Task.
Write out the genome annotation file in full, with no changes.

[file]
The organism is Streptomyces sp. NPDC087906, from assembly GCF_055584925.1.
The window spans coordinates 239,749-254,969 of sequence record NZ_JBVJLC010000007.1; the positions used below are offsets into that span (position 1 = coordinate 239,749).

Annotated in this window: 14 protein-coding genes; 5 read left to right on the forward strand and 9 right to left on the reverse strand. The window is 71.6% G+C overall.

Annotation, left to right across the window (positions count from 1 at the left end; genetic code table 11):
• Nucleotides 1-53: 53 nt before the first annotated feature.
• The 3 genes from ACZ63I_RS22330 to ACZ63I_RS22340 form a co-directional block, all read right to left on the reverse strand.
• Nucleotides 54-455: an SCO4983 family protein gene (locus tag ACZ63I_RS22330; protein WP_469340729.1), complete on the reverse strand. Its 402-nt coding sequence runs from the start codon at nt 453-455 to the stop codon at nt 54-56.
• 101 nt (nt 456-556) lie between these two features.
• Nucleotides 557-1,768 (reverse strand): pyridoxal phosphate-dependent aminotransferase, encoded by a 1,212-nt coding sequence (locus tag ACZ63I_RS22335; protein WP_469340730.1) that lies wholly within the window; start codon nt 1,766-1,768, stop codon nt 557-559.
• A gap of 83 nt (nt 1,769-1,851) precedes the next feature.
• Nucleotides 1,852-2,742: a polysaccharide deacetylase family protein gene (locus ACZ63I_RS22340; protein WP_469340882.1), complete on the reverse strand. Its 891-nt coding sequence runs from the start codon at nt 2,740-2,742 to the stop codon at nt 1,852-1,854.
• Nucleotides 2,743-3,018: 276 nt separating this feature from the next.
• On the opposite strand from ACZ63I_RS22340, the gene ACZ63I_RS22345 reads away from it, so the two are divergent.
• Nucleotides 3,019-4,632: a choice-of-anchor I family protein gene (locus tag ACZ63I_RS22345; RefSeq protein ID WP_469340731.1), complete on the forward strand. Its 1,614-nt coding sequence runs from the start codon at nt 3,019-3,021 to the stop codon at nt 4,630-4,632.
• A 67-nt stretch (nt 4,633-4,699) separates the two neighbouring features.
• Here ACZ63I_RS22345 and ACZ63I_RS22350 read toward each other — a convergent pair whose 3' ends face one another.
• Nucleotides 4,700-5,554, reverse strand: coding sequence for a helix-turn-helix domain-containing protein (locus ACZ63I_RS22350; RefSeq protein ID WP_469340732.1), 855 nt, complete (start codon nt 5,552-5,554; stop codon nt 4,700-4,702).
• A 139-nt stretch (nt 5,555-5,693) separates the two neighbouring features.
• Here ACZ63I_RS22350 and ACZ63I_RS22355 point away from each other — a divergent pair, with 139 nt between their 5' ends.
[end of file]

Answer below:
The organism is Streptomyces sp. NPDC087906, from assembly GCF_055584925.1.
The window spans coordinates 239,749-254,969 of sequence record NZ_JBVJLC010000007.1; the positions used below are offsets into that span (position 1 = coordinate 239,749).

Annotated in this window: 14 protein-coding genes; 5 read left to right on the forward strand and 9 right to left on the reverse strand. The window is 71.6% G+C overall.

Annotation, left to right across the window (positions count from 1 at the left end; genetic code table 11):
• Nucleotides 1-53: 53 nt before the first annotated feature.
• The 3 genes from ACZ63I_RS22330 to ACZ63I_RS22340 form a co-directional block, all read right to left on the reverse strand.
• Nucleotides 54-455: an SCO4983 family protein gene (locus tag ACZ63I_RS22330; protein WP_469340729.1), complete on the reverse strand. Its 402-nt coding sequence runs from the start codon at nt 453-455 to the stop codon at nt 54-56.
• 101 nt (nt 456-556) lie between these two features.
• Nucleotides 557-1,768 (reverse strand): pyridoxal phosphate-dependent aminotransferase, encoded by a 1,212-nt coding sequence (locus tag ACZ63I_RS22335; protein WP_469340730.1) that lies wholly within the window; start codon nt 1,766-1,768, stop codon nt 557-559.
• A gap of 83 nt (nt 1,769-1,851) precedes the next feature.
• Nucleotides 1,852-2,742: a polysaccharide deacetylase family protein gene (locus ACZ63I_RS22340; protein WP_469340882.1), complete on the reverse strand. Its 891-nt coding sequence runs from the start codon at nt 2,740-2,742 to the stop codon at nt 1,852-1,854.
• Nucleotides 2,743-3,018: 276 nt separating this feature from the next.
• On the opposite strand from ACZ63I_RS22340, the gene ACZ63I_RS22345 reads away from it, so the two are divergent.
• Nucleotides 3,019-4,632: a choice-of-anchor I family protein gene (locus tag ACZ63I_RS22345; RefSeq protein ID WP_469340731.1), complete on the forward strand. Its 1,614-nt coding sequence runs from the start codon at nt 3,019-3,021 to the stop codon at nt 4,630-4,632.
• A 67-nt stretch (nt 4,633-4,699) separates the two neighbouring features.
• Here ACZ63I_RS22345 and ACZ63I_RS22350 read toward each other — a convergent pair whose 3' ends face one another.
• Nucleotides 4,700-5,554, reverse strand: coding sequence for a helix-turn-helix domain-containing protein (locus ACZ63I_RS22350; RefSeq protein ID WP_469340732.1), 855 nt, complete (start codon nt 5,552-5,554; stop codon nt 4,700-4,702).
• A 139-nt stretch (nt 5,555-5,693) separates the two neighbouring features.
• Here ACZ63I_RS22350 and ACZ63I_RS22355 point away from each other — a divergent pair, with 139 nt between their 5' ends.